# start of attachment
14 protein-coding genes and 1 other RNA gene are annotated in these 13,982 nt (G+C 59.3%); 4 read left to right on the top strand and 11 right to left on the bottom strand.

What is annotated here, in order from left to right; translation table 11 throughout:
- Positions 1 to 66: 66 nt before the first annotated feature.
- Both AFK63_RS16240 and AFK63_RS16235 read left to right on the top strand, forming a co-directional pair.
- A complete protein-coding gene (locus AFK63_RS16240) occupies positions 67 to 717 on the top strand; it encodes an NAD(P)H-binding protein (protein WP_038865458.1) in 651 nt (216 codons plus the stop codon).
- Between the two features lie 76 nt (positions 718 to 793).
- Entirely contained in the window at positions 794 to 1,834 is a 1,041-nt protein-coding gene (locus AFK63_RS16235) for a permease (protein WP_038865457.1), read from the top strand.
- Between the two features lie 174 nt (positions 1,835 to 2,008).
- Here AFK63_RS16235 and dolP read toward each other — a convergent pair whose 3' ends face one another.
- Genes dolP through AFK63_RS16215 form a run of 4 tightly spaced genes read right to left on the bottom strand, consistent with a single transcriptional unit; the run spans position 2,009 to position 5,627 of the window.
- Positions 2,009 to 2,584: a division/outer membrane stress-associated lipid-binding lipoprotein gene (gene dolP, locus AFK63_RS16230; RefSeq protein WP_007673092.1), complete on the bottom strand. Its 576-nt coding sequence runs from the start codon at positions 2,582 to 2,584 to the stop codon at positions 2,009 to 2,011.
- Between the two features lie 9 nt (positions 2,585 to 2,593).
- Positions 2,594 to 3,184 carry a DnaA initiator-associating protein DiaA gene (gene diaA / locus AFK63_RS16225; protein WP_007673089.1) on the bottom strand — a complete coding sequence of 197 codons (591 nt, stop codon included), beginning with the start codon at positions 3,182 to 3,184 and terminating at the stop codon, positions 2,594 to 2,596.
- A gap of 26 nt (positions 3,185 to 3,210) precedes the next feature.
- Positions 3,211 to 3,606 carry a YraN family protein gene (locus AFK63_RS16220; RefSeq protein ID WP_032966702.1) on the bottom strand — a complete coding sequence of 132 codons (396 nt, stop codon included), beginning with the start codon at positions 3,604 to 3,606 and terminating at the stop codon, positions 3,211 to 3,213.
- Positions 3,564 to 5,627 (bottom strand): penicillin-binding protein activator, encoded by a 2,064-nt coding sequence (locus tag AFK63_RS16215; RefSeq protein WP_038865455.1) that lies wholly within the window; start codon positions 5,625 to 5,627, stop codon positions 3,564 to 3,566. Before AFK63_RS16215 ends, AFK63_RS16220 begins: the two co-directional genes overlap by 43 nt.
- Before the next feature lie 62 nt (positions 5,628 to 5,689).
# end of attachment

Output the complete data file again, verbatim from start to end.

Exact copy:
14 protein-coding genes and 1 other RNA gene are annotated in these 13,982 nt (G+C 59.3%); 4 read left to right on the top strand and 11 right to left on the bottom strand.

What is annotated here, in order from left to right; translation table 11 throughout:
- Positions 1 to 66: 66 nt before the first annotated feature.
- Both AFK63_RS16240 and AFK63_RS16235 read left to right on the top strand, forming a co-directional pair.
- A complete protein-coding gene (locus AFK63_RS16240) occupies positions 67 to 717 on the top strand; it encodes an NAD(P)H-binding protein (protein WP_038865458.1) in 651 nt (216 codons plus the stop codon).
- Between the two features lie 76 nt (positions 718 to 793).
- Entirely contained in the window at positions 794 to 1,834 is a 1,041-nt protein-coding gene (locus AFK63_RS16235) for a permease (protein WP_038865457.1), read from the top strand.
- Between the two features lie 174 nt (positions 1,835 to 2,008).
- Here AFK63_RS16235 and dolP read toward each other — a convergent pair whose 3' ends face one another.
- Genes dolP through AFK63_RS16215 form a run of 4 tightly spaced genes read right to left on the bottom strand, consistent with a single transcriptional unit; the run spans position 2,009 to position 5,627 of the window.
- Positions 2,009 to 2,584: a division/outer membrane stress-associated lipid-binding lipoprotein gene (gene dolP, locus AFK63_RS16230; RefSeq protein WP_007673092.1), complete on the bottom strand. Its 576-nt coding sequence runs from the start codon at positions 2,582 to 2,584 to the stop codon at positions 2,009 to 2,011.
- Between the two features lie 9 nt (positions 2,585 to 2,593).
- Positions 2,594 to 3,184 carry a DnaA initiator-associating protein DiaA gene (gene diaA / locus AFK63_RS16225; protein WP_007673089.1) on the bottom strand — a complete coding sequence of 197 codons (591 nt, stop codon included), beginning with the start codon at positions 3,182 to 3,184 and terminating at the stop codon, positions 2,594 to 2,596.
- A gap of 26 nt (positions 3,185 to 3,210) precedes the next feature.
- Positions 3,211 to 3,606 carry a YraN family protein gene (locus AFK63_RS16220; RefSeq protein ID WP_032966702.1) on the bottom strand — a complete coding sequence of 132 codons (396 nt, stop codon included), beginning with the start codon at positions 3,604 to 3,606 and terminating at the stop codon, positions 3,211 to 3,213.
- Positions 3,564 to 5,627 (bottom strand): penicillin-binding protein activator, encoded by a 2,064-nt coding sequence (locus tag AFK63_RS16215; RefSeq protein WP_038865455.1) that lies wholly within the window; start codon positions 5,625 to 5,627, stop codon positions 3,564 to 3,566. Before AFK63_RS16215 ends, AFK63_RS16220 begins: the two co-directional genes overlap by 43 nt.
- Before the next feature lie 62 nt (positions 5,628 to 5,689).